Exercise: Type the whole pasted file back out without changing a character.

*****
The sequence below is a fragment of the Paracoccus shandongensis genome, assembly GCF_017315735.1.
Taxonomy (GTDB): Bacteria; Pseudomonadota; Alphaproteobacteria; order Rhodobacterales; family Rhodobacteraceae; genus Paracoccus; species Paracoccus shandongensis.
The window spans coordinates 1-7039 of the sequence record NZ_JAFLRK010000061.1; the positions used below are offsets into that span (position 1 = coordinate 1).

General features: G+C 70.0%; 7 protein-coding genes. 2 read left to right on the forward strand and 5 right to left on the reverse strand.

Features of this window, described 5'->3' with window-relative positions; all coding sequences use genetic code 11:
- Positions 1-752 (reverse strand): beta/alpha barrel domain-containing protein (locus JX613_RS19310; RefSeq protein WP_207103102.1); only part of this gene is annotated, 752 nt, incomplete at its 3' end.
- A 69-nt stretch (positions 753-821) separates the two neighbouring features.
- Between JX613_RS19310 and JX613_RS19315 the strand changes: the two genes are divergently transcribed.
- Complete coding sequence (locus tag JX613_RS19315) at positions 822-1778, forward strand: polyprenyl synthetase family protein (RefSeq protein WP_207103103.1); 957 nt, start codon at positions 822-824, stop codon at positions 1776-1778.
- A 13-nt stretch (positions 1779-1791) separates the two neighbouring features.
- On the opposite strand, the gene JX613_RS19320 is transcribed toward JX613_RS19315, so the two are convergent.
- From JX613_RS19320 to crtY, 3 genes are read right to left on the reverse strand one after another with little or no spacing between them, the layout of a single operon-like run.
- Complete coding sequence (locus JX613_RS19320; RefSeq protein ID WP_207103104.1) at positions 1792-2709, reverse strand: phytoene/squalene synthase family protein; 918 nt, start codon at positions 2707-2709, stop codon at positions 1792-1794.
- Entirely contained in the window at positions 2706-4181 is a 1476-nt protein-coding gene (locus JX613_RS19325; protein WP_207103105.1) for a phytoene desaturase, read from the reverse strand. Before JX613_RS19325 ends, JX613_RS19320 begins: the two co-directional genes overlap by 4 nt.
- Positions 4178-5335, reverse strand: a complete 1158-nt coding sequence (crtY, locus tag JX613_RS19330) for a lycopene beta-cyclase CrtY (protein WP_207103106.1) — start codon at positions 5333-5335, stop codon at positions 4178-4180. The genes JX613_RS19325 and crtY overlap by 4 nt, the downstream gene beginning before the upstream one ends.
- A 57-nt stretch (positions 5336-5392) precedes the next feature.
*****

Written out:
The sequence below is a fragment of the Paracoccus shandongensis genome, assembly GCF_017315735.1.
Taxonomy (GTDB): Bacteria; Pseudomonadota; Alphaproteobacteria; order Rhodobacterales; family Rhodobacteraceae; genus Paracoccus; species Paracoccus shandongensis.
The window spans coordinates 1-7039 of the sequence record NZ_JAFLRK010000061.1; the positions used below are offsets into that span (position 1 = coordinate 1).

General features: G+C 70.0%; 7 protein-coding genes. 2 read left to right on the forward strand and 5 right to left on the reverse strand.

Features of this window, described 5'->3' with window-relative positions; all coding sequences use genetic code 11:
- Positions 1-752 (reverse strand): beta/alpha barrel domain-containing protein (locus JX613_RS19310; RefSeq protein WP_207103102.1); only part of this gene is annotated, 752 nt, incomplete at its 3' end.
- A 69-nt stretch (positions 753-821) separates the two neighbouring features.
- Between JX613_RS19310 and JX613_RS19315 the strand changes: the two genes are divergently transcribed.
- Complete coding sequence (locus tag JX613_RS19315) at positions 822-1778, forward strand: polyprenyl synthetase family protein (RefSeq protein WP_207103103.1); 957 nt, start codon at positions 822-824, stop codon at positions 1776-1778.
- A 13-nt stretch (positions 1779-1791) separates the two neighbouring features.
- On the opposite strand, the gene JX613_RS19320 is transcribed toward JX613_RS19315, so the two are convergent.
- From JX613_RS19320 to crtY, 3 genes are read right to left on the reverse strand one after another with little or no spacing between them, the layout of a single operon-like run.
- Complete coding sequence (locus JX613_RS19320; RefSeq protein ID WP_207103104.1) at positions 1792-2709, reverse strand: phytoene/squalene synthase family protein; 918 nt, start codon at positions 2707-2709, stop codon at positions 1792-1794.
- Entirely contained in the window at positions 2706-4181 is a 1476-nt protein-coding gene (locus JX613_RS19325; protein WP_207103105.1) for a phytoene desaturase, read from the reverse strand. Before JX613_RS19325 ends, JX613_RS19320 begins: the two co-directional genes overlap by 4 nt.
- Positions 4178-5335, reverse strand: a complete 1158-nt coding sequence (crtY, locus tag JX613_RS19330) for a lycopene beta-cyclase CrtY (protein WP_207103106.1) — start codon at positions 5333-5335, stop codon at positions 4178-4180. The genes JX613_RS19325 and crtY overlap by 4 nt, the downstream gene beginning before the upstream one ends.
- A 57-nt stretch (positions 5336-5392) precedes the next feature.